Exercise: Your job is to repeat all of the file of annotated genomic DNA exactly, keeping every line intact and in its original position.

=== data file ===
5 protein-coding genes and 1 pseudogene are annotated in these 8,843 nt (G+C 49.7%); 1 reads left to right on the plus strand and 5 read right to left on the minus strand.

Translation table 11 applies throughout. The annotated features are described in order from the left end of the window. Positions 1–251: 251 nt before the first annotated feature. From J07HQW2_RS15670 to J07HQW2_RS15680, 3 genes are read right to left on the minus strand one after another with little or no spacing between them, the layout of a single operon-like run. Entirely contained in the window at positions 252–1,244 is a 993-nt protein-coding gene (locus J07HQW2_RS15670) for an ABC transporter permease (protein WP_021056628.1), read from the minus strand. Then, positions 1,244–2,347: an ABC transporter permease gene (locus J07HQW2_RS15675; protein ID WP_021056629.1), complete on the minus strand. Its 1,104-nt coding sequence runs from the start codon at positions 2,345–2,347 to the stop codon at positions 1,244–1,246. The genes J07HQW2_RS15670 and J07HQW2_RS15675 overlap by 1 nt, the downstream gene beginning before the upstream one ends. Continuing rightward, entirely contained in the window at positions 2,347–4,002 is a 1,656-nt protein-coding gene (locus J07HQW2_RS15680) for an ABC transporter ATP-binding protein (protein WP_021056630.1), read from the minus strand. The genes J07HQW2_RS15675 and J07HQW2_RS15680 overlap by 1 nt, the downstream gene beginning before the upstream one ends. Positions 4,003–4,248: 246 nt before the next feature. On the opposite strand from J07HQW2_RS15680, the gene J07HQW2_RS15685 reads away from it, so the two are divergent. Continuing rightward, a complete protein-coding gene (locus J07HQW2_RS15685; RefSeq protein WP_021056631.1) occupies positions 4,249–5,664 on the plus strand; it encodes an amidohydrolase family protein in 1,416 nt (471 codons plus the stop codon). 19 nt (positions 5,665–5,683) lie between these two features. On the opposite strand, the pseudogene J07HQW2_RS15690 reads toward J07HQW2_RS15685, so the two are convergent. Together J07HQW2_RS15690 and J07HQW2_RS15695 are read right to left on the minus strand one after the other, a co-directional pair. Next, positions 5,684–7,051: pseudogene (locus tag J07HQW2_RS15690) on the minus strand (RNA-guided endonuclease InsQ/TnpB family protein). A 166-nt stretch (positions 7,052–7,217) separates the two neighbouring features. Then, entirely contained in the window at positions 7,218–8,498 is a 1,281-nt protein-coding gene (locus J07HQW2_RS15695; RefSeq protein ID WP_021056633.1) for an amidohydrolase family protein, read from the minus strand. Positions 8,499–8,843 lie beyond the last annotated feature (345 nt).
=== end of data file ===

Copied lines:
5 protein-coding genes and 1 pseudogene are annotated in these 8,843 nt (G+C 49.7%); 1 reads left to right on the plus strand and 5 read right to left on the minus strand.

Translation table 11 applies throughout. The annotated features are described in order from the left end of the window. Positions 1–251: 251 nt before the first annotated feature. From J07HQW2_RS15670 to J07HQW2_RS15680, 3 genes are read right to left on the minus strand one after another with little or no spacing between them, the layout of a single operon-like run. Entirely contained in the window at positions 252–1,244 is a 993-nt protein-coding gene (locus J07HQW2_RS15670) for an ABC transporter permease (protein WP_021056628.1), read from the minus strand. Then, positions 1,244–2,347: an ABC transporter permease gene (locus J07HQW2_RS15675; protein ID WP_021056629.1), complete on the minus strand. Its 1,104-nt coding sequence runs from the start codon at positions 2,345–2,347 to the stop codon at positions 1,244–1,246. The genes J07HQW2_RS15670 and J07HQW2_RS15675 overlap by 1 nt, the downstream gene beginning before the upstream one ends. Continuing rightward, entirely contained in the window at positions 2,347–4,002 is a 1,656-nt protein-coding gene (locus J07HQW2_RS15680) for an ABC transporter ATP-binding protein (protein WP_021056630.1), read from the minus strand. The genes J07HQW2_RS15675 and J07HQW2_RS15680 overlap by 1 nt, the downstream gene beginning before the upstream one ends. Positions 4,003–4,248: 246 nt before the next feature. On the opposite strand from J07HQW2_RS15680, the gene J07HQW2_RS15685 reads away from it, so the two are divergent. Continuing rightward, a complete protein-coding gene (locus J07HQW2_RS15685; RefSeq protein WP_021056631.1) occupies positions 4,249–5,664 on the plus strand; it encodes an amidohydrolase family protein in 1,416 nt (471 codons plus the stop codon). 19 nt (positions 5,665–5,683) lie between these two features. On the opposite strand, the pseudogene J07HQW2_RS15690 reads toward J07HQW2_RS15685, so the two are convergent. Together J07HQW2_RS15690 and J07HQW2_RS15695 are read right to left on the minus strand one after the other, a co-directional pair. Next, positions 5,684–7,051: pseudogene (locus tag J07HQW2_RS15690) on the minus strand (RNA-guided endonuclease InsQ/TnpB family protein). A 166-nt stretch (positions 7,052–7,217) separates the two neighbouring features. Then, entirely contained in the window at positions 7,218–8,498 is a 1,281-nt protein-coding gene (locus J07HQW2_RS15695; RefSeq protein ID WP_021056633.1) for an amidohydrolase family protein, read from the minus strand. Positions 8,499–8,843 lie beyond the last annotated feature (345 nt).